From a writing point of view, does it matter where you live? Cities, large cities, have been where, historically, and culturally, literature thrives. It is cities where multitudes of diverse peoples live, where you are bound to interact with folks not like yourself, where talk fills your ears, where emotions are street attractions and the hurly-burly urban world provides endless stimulation. Or, as Samuel Johnson put it, “when a man is tired of London, he is tired of life.” Any large city might do.
I have lived in New York, Chicago, Los Angeles, San Francisco, Providence, Denver, Philadelphia, London, and Venice, Italy. It is mostly New York, London, and San Francisco, which have, I believe, had an impact on my writing, New York most of all—with some fifteen books or so set there. (But then, I grew up in New York.) Writing my forthcoming book, Catch You Later, Traitor (Algonquin), a NYC tale set in the 1950’s, released a host of complex and very real memories to create what I think is one of my better books.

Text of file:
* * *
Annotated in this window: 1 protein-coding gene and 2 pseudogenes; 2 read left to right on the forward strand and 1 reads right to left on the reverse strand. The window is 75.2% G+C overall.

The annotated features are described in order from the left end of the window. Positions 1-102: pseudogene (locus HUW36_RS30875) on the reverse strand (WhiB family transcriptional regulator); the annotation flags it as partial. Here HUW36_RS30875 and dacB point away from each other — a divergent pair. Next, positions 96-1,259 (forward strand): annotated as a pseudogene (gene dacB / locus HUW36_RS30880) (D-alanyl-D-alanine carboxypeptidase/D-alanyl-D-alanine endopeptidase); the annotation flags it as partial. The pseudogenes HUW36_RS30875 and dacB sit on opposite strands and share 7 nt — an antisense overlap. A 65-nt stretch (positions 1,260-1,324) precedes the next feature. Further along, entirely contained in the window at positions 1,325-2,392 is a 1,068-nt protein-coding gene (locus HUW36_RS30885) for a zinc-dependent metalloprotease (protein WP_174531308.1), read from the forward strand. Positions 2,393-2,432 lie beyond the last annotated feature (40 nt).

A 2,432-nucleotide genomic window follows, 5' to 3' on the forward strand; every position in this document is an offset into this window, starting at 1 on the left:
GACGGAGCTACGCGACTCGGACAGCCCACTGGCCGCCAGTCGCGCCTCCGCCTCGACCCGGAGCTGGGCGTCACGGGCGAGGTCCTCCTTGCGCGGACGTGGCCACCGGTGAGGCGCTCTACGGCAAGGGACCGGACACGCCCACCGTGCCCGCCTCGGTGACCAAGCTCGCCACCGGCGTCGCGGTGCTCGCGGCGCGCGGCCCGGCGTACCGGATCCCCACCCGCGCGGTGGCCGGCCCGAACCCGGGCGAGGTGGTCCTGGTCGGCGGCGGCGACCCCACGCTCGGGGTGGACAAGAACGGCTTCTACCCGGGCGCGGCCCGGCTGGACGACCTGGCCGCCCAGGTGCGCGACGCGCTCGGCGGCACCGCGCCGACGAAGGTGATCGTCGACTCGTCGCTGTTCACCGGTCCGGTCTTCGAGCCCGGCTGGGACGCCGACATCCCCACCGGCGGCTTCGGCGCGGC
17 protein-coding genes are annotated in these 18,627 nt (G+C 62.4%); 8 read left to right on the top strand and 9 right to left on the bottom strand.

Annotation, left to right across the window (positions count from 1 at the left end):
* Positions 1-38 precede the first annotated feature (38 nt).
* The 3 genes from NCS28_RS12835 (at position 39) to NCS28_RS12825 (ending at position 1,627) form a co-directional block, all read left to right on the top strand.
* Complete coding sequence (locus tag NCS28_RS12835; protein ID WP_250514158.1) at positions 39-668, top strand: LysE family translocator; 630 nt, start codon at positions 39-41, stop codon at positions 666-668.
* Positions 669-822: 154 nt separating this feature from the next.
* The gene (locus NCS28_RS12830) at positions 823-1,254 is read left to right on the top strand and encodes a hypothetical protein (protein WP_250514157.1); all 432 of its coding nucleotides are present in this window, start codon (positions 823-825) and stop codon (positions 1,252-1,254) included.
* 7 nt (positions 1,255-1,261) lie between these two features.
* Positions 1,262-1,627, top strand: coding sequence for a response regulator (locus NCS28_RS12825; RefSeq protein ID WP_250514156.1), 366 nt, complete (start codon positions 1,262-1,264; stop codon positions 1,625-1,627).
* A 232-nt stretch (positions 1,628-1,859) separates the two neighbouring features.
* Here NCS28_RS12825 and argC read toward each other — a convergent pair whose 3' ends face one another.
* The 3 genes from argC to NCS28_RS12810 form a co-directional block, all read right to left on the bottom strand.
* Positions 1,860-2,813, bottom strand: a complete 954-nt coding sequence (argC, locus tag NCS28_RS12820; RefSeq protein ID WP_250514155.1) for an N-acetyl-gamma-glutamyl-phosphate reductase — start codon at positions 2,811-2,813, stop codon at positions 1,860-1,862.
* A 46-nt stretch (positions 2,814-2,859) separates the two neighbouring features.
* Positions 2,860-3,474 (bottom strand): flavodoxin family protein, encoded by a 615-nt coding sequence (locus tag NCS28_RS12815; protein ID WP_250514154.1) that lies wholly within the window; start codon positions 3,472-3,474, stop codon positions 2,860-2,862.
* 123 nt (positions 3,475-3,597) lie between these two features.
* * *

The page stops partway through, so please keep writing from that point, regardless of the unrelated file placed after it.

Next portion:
Yet, having grown up in a city of eight million, I now reside high in the Rocky Mountains, in a community numbering thirteen, of which my wife and I count for two and the others are at least a mile away. (We are still looking forward to meeting them all.) Therefore, another forthcoming book, Old Wolf (Athenaeum) is a fable about old age and youth, set in these mountains. It is not something I would have written if I had lived only in cities. Indeed, last night, I was out gazing up at the vast Milky Way that graces our heaven and I thought, the darker the night the brighter the stars. Not a city thought.
But ultimately, it is what and how you see the world that shapes you, the writer, not your street address. Just reread To Think That I Saw It On Mulberry Street.